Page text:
Today, the Hash has somewhat matured since its original inception and a wide variety of groups exist. From family Hashers to adult only groups to pub crawls all are numbered today throughout the world. But in reality, Hashing is Hashing, and adult antics are the name of the game for most Hashes worldwide.

Hashing is not simply limited to running and Down - Downs, but meeting new and different people, developing international friendships, traveling the world to other Hash events, and having a good time along the way. 
This year Hashers will descend on Orlando, FL in late September for the 18th InterHash. A gathering of runners worldwide will assemble for three days of running, fun and frolic that will include runs through Disney World. Local police will be warned of what is taking place.

The Hash House Harriers, as it is known today, was founded in Malaya (now Malaysia) by Albert Stephen Ignatius Gispert, an English chartered accountant.  It was sometime during 1937 when Gisper - or simply ‘G’ as he was known to his friends - acquired a taste for the paper chase with the Springgit Harriers in Malacca in Malaya. Shortly after being transferred by his accounting firm to Kuala Lumpur, he gathered together a number of fellow expatriate businessmen to form a harrier group. The first run was held in December 1938.

Gispert took the idea of Hare and Hounds as an adult sport that actually began in 1867 with a group of London oarsmen who wanted to keep fit during the winter. Also called ‘Paper Chasing’ or the ‘Paper Chase’ then, the game became very popular after its introduction on Wimbledon Common in 1868 by the Thames Hare and Hounds. Early clubs called themselves ‘Hare and Hounds,’ or simply ‘Harriers.’

Hashing in Kuala Lumpur was suspended during the Second World War due to occupation by Japanese forces, but then reestablished after peace returned. It wasn’t long before the Hash idea began slowly spreading around the world.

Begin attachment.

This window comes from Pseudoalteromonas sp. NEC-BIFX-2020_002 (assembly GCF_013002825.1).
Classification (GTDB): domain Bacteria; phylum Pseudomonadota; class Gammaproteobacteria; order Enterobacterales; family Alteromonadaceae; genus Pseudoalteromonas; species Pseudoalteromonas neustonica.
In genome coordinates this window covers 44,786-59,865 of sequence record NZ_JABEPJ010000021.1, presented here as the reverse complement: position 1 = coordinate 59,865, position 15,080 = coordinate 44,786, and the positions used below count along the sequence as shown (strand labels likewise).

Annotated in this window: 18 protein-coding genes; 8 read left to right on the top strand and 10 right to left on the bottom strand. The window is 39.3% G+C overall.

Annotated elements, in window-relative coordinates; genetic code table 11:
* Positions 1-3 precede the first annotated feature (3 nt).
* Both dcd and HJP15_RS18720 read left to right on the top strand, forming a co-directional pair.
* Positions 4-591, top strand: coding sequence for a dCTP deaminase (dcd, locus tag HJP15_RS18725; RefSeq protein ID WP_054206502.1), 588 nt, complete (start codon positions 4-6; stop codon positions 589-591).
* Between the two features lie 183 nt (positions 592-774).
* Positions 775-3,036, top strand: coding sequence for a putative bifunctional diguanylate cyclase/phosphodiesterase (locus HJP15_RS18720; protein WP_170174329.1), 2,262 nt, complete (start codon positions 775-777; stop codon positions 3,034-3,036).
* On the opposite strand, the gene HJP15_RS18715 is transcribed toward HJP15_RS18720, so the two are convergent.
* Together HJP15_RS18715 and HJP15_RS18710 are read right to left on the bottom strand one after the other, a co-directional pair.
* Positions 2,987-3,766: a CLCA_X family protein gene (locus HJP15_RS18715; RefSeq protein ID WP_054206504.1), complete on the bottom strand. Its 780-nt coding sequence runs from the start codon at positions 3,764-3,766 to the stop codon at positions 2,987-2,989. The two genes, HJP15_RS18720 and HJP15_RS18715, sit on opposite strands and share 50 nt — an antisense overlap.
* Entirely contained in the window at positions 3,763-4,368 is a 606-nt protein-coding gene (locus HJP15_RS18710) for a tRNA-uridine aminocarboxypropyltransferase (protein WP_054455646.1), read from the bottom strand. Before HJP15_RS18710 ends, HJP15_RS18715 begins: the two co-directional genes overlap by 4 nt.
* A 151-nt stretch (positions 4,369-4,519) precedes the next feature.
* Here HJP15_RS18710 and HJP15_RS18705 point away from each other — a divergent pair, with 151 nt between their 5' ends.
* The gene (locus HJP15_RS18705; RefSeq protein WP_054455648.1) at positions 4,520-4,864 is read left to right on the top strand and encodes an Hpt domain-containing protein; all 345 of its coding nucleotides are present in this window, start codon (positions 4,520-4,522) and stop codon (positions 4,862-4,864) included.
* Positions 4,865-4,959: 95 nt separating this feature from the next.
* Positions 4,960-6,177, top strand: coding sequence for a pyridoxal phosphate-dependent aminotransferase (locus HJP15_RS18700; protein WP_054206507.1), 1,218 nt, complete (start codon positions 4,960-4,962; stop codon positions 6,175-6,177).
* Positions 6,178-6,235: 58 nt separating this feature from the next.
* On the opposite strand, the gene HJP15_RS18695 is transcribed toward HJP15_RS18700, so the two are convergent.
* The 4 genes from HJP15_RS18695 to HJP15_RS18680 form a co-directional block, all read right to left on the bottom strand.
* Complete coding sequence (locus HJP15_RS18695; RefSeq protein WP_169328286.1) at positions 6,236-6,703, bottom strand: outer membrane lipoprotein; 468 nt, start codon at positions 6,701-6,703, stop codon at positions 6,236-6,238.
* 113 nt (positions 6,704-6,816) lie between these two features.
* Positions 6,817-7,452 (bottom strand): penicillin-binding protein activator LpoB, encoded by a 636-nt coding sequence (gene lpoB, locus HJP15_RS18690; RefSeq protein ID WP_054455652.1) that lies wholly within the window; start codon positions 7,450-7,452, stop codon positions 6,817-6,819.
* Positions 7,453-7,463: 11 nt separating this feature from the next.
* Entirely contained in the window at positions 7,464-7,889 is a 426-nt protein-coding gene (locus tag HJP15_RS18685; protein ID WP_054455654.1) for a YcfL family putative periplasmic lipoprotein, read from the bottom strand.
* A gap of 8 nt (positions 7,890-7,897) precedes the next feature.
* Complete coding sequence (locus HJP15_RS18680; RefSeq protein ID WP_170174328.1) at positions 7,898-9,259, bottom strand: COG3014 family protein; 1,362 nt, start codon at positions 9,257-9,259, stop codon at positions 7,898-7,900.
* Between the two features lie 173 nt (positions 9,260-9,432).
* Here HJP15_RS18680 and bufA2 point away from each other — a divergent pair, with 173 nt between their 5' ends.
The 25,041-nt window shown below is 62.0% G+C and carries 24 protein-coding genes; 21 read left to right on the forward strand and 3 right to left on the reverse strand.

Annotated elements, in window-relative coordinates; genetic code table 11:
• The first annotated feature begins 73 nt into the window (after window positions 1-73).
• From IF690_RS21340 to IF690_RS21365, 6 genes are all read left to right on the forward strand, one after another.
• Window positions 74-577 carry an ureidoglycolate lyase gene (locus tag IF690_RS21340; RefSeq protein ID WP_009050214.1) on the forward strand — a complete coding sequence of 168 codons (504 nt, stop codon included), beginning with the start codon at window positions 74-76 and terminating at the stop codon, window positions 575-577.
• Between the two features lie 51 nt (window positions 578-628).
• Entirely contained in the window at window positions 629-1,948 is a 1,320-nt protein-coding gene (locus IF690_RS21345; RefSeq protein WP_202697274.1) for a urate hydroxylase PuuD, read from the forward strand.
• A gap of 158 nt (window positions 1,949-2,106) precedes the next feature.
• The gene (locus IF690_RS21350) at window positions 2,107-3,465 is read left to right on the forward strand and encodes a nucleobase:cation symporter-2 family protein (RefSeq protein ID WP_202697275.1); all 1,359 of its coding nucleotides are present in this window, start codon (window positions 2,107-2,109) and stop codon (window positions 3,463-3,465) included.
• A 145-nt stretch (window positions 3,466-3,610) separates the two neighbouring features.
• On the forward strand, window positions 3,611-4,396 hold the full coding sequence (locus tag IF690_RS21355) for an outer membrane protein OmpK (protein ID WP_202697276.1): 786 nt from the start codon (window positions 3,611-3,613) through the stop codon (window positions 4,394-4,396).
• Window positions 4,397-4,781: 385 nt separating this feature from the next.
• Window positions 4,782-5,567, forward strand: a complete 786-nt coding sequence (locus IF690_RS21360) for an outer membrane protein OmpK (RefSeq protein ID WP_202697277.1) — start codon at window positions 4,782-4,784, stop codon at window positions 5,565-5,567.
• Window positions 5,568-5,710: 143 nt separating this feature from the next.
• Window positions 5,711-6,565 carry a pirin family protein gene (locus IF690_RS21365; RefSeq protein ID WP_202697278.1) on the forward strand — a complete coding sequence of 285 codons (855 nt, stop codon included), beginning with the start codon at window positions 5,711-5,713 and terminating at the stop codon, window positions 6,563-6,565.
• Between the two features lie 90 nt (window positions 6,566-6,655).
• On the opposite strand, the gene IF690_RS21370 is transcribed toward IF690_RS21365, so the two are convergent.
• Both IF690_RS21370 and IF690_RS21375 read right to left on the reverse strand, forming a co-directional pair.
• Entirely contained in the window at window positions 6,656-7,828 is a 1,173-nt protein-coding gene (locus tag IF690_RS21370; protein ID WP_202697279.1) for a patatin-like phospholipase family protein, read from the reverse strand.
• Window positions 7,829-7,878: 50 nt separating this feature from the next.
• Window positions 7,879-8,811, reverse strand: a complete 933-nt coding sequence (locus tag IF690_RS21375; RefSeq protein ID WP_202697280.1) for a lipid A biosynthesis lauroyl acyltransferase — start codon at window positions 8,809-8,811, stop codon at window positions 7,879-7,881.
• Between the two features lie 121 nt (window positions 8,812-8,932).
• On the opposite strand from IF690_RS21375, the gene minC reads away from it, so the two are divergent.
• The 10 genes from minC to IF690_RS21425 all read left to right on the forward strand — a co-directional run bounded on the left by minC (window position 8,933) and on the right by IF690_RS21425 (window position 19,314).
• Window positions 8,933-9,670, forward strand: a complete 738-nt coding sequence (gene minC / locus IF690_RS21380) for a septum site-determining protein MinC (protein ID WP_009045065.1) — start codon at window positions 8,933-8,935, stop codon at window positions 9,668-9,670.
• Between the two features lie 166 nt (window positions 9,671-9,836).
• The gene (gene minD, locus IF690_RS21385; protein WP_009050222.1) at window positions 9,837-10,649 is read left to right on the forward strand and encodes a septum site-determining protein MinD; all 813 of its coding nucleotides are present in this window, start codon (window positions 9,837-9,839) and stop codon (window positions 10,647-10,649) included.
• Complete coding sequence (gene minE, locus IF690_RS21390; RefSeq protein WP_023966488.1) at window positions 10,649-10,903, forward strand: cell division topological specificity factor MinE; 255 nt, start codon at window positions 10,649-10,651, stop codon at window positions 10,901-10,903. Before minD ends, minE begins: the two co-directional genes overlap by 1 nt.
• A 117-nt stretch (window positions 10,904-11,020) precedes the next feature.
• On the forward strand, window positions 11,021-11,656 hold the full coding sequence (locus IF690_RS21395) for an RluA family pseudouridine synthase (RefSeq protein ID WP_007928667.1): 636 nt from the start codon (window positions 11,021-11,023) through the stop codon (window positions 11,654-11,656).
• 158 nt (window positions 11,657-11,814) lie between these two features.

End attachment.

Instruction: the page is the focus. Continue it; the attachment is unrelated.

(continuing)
Former members of the original Hash House Harriers started a Hash in Milan, Italy in the late ’40s. But it wasn’t until the early ’60s that the next group was formed in Singapore. By the early ’70s Hash groups existed in some 14 countries.
The group’s name came about primarily because local authorities required legal registration of the club. While the ‘Kuala Lumpur Harriers’ would have appeared a logical choice, ‘G’ decided instead to use the nickname for the Selangor Club, where a number of the local harriers both lived and took their meals. It seems that due to its lackluster food, the dining room was commonly referred to as the ‘Hash House.’

Most chapters gather on a weekly or bi-monthly basis, though some events occur sporadically, such as Feb. 29 - leap year - Friday the 13th and, of course, Full Moon Hashes where the moon ‘provides the light!’ Yes, Hashing can take place at night.

Hashing reached the shores of Estonia following independence, when one Cor “Blimey” Schouten organized the 1st ever Hash run attended by a ragtag group of Finns and hearty Vikings. To their pleasant surprise, they discovered the price of the local brew was “as cheap as water,” so says their current Web site. Thus, Hashing was born in Estonia.